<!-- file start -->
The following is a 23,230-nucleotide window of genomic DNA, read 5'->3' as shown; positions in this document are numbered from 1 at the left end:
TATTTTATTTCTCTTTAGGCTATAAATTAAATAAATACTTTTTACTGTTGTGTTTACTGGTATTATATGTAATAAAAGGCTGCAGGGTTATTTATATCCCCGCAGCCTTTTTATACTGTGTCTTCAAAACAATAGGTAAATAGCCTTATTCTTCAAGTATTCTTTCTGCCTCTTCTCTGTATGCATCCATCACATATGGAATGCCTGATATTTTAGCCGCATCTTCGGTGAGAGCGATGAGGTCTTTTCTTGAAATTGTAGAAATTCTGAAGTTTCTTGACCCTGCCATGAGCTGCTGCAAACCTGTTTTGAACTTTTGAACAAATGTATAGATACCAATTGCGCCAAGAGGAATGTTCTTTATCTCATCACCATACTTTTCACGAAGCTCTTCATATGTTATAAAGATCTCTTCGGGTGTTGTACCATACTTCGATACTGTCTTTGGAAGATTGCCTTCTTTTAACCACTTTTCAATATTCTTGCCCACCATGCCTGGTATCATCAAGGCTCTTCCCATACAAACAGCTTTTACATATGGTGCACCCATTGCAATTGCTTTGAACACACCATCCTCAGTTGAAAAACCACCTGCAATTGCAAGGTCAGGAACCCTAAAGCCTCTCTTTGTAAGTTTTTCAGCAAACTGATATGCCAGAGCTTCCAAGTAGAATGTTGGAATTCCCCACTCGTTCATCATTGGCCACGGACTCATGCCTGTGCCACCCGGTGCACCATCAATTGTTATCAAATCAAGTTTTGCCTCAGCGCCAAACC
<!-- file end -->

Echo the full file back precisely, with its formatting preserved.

The following is a 23,230-nucleotide window of genomic DNA, read 5'->3' as shown; positions in this document are numbered from 1 at the left end:
TATTTTATTTCTCTTTAGGCTATAAATTAAATAAATACTTTTTACTGTTGTGTTTACTGGTATTATATGTAATAAAAGGCTGCAGGGTTATTTATATCCCCGCAGCCTTTTTATACTGTGTCTTCAAAACAATAGGTAAATAGCCTTATTCTTCAAGTATTCTTTCTGCCTCTTCTCTGTATGCATCCATCACATATGGAATGCCTGATATTTTAGCCGCATCTTCGGTGAGAGCGATGAGGTCTTTTCTTGAAATTGTAGAAATTCTGAAGTTTCTTGACCCTGCCATGAGCTGCTGCAAACCTGTTTTGAACTTTTGAACAAATGTATAGATACCAATTGCGCCAAGAGGAATGTTCTTTATCTCATCACCATACTTTTCACGAAGCTCTTCATATGTTATAAAGATCTCTTCGGGTGTTGTACCATACTTCGATACTGTCTTTGGAAGATTGCCTTCTTTTAACCACTTTTCAATATTCTTGCCCACCATGCCTGGTATCATCAAGGCTCTTCCCATACAAACAGCTTTTACATATGGTGCACCCATTGCAATTGCTTTGAACACACCATCCTCAGTTGAAAAACCACCTGCAATTGCAAGGTCAGGAACCCTAAAGCCTCTCTTTGTAAGTTTTTCAGCAAACTGATATGCCAGAGCTTCCAAGTAGAATGTTGGAATTCCCCACTCGTTCATCATTGGCCACGGACTCATGCCTGTGCCACCCGGTGCACCATCAATTGTTATCAAATCAAGTTTTGCCTCAGCGCCAAACC